In 2001, Clifton won the National Book Award for "Blessing the Boats: New and Selected Poems, 1988-2000."
She was also the first black woman to win the Ruth Lilly Poetry Prize award, in 2007, among the most prestigious awards that can be won by an American poet. It included a $100,000 stipend.
"I like the short, distinctive music that the poems make," Christian Wiman, editor of Poetry magazine and one of the three judges who selected the winner, told the Baltimore Sun in 2007. "It's admirable how simple and clear the surfaces are. But when you study her best poems, they keep opening into depths of complexity."
Clifton, who published 11 poetry collections and more than 20 children's books, was a finalist for the Pulitzer Prize for poetry in 1988.
Clifton was the second woman and the first black person to be the poet laureate of Maryland, a position she held from 1979 to 1985. She also was poet-in-residence at Coppin State College from 1971 to 1974.
Labor lawyer, activist dies
Beth Shulman, a labor lawyer and author who championed the rights and welfare of low-wage earners, died Feb. 5 in Washington, D.C. She was 60 and had been diagnosed last fall with a malignant brain tumor.
"Beth was a visionary, activist, strategist
and chronicler on behalf of workers throughout her career," said Kathy Bonk, executive director of Communications Consortium/DC, a public interest media group that collaborated with Shulman on the Fairness Initiative on Low-Wage Work, a combined effort by 20 nonprofit organizations.
Shulman was the author of "The Betrayal of Work: How Low-Wage Jobs Fail 30 Million Americans," published in 2003 by New Press.
Marshaling a blizzard of statistics and anecdotes collected on her travels across the country, she argued that janitors, hotel maids, security guards, nursing aides and other low-wage workers have reasonably high skills and intelligence and deserve greater respect.
In the book and numerous public appearances, Shulman also argued that minimum-wage jobs have become minimum-wage careers, dead ends that consign workers to permanent poverty.
The book earned some major notices, including one by Anna Quindlen in Newsweek, who called it "a damning new book that should be required reading for every presidential candidate and member of Congress."
Shulman in 1976 joined the legal staff of the 1.4-million-member United Food and Commercial Workers Union, which represents supermarket and clerical workers, and served for 13 years as a vice president.
She was a senior analyst with the Russell Sage Foundation and served on the boards of several organizations, including the National Employment Law Project board, which she led.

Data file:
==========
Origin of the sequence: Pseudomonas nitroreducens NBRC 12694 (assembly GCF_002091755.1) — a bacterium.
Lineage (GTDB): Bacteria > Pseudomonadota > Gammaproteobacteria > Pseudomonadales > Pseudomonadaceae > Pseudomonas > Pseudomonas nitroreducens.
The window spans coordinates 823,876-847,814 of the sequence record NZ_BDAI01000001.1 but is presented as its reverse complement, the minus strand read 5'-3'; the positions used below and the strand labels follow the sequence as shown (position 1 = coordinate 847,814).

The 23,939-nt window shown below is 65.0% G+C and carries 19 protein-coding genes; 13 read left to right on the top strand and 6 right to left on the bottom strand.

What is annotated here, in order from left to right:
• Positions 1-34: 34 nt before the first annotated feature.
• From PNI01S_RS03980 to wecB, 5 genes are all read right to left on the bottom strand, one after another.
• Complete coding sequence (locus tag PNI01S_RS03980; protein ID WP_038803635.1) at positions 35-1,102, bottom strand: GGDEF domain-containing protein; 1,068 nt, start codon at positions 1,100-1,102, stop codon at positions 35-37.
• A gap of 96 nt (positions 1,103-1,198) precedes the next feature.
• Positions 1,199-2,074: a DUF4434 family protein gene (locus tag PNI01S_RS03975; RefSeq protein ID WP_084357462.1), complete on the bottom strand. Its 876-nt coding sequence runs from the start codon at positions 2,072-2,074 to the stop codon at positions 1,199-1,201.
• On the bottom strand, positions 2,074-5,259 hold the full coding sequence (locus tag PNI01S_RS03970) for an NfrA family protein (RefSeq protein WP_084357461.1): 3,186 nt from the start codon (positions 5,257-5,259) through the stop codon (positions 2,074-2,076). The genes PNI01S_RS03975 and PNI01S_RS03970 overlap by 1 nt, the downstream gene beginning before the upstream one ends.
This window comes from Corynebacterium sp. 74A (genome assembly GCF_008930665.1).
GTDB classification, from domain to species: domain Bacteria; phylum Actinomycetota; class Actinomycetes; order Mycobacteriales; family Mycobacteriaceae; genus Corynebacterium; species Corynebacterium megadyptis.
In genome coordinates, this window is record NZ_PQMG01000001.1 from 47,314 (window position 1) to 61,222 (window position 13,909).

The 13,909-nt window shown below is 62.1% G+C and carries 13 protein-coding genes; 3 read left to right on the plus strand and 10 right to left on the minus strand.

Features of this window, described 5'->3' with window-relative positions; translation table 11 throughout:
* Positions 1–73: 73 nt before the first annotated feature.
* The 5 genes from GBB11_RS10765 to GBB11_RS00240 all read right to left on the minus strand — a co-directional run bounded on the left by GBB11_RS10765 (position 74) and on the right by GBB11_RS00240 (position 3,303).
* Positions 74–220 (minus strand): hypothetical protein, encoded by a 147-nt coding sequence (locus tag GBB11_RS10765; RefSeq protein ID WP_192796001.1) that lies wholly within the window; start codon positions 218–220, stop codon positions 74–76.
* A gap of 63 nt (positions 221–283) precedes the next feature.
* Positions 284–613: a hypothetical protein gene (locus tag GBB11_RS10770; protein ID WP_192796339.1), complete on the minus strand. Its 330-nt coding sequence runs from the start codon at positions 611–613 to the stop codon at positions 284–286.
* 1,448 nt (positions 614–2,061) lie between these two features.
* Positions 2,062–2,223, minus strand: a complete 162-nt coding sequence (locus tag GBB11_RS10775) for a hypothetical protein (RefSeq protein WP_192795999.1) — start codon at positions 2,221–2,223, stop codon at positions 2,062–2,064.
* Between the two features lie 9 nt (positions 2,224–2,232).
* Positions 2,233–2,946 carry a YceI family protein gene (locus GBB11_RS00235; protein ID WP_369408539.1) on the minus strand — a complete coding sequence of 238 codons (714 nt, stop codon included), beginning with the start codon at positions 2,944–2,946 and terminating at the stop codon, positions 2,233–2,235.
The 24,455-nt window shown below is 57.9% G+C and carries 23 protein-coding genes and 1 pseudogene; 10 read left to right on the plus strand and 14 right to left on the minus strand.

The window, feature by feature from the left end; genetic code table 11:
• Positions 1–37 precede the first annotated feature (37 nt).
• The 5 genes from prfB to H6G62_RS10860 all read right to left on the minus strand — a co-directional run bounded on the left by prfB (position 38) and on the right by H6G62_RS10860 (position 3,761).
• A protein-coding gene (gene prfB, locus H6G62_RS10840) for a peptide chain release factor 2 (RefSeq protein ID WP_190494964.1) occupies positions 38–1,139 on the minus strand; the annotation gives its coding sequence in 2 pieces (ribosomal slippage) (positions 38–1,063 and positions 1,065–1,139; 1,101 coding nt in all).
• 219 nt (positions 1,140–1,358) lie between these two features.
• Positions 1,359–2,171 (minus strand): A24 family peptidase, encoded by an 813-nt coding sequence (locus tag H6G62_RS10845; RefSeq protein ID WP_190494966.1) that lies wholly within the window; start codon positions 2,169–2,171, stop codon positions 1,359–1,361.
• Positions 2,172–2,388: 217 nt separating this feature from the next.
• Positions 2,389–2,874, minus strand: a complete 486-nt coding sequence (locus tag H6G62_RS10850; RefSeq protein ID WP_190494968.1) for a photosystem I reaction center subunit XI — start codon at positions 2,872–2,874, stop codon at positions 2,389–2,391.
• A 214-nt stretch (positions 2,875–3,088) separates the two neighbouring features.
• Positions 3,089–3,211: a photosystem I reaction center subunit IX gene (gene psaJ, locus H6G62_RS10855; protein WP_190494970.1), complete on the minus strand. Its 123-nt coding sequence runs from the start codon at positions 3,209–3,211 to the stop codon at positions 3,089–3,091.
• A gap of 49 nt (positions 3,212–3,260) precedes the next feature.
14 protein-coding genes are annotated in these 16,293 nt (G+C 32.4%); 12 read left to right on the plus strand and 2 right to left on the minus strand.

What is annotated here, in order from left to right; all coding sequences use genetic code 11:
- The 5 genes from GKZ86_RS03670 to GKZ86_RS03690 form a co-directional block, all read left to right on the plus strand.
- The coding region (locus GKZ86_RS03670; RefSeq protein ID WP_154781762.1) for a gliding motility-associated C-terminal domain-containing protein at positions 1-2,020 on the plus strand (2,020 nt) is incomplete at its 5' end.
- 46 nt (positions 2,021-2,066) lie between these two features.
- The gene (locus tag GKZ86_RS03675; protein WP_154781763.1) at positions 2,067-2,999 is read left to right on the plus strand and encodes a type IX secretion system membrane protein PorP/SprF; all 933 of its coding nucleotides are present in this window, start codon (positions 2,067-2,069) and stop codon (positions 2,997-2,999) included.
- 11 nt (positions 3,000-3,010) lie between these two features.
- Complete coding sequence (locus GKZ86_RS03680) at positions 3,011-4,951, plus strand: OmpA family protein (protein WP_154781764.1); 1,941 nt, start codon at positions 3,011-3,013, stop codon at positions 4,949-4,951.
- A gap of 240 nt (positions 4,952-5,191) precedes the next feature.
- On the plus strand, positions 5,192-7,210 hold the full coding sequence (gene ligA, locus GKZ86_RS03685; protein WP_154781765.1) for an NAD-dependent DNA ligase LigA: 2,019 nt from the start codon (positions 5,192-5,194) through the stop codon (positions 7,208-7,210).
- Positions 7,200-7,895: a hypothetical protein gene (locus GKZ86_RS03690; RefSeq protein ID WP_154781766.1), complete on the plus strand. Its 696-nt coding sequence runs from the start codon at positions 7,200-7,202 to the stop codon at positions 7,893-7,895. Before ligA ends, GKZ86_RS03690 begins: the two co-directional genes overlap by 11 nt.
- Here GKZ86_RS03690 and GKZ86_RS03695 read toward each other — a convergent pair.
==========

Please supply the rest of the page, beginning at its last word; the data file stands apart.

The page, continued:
Costume designer dies
Robert Turturice, a Hollywood costume designer who won an Emmy Award for his work on the 1980s hit television series "Moonlighting" and whose movie credits include "Batman & Robin" and "Big Top p*e-wee," died Dec. 15 in Los Angeles. He was 60.
Turturice was a former president of the Costume Designers Guild.
Demi Moore, Bette Midler, Tess Harper, Cybill Shepherd, Loni Anderson and Christine Baranski were among the actresses who wore Turturice's gowns to Oscar, Emmy and Golden Globe ceremonies.
When the Costume Designers Guild presents a posthumous Hall of Fame Award to Turturice on Feb. 25 at the guild's awards ceremony, Anderson will accept it on his behalf.
"He was so extremely creative and such a lovely man," Anderson, who worked with Turturice on numerous TV series, films and TV movies, told the Los Angeles Times this week. "Everybody adored him."
That includes Paul Reubens, aka p*e-wee Herman, for whom Turturice designed costumes not only for "Big Top p*e-wee," but also for TV's "p*e-wee's Playhouse" and "p*e-wee's Playhouse Christmas Special." "He was a great and very talented — and a very nice — man," Reubens told The Times.
"Besides the fact I think he's awesome as a costume designer, the challenges he had on my circus movie were just incredible. We had a full set of farm animals and circus animals that needed to be costumed," he said. "He did an amazing job."
Among the other films Turturice worked on during his four-decade career as a costume designer were "Clean and Sober," "Say Anything," "Beaches" and "The Flintstones in Viva Rock Vegas."
For television, he worked on 31 movies of the week, 19 series, 15 specials and 27 pilots. Among the series: "Cybill," "Partners in Crime," "Sisters," "Bette," "Arli$$," "JAG" and "Bosom Buddies."
A multi-Emmy nominee, including nominations for his work on the HBO movie "Gia" and for "Cybill," he won his Emmy for "Moonlighting" in 1987.
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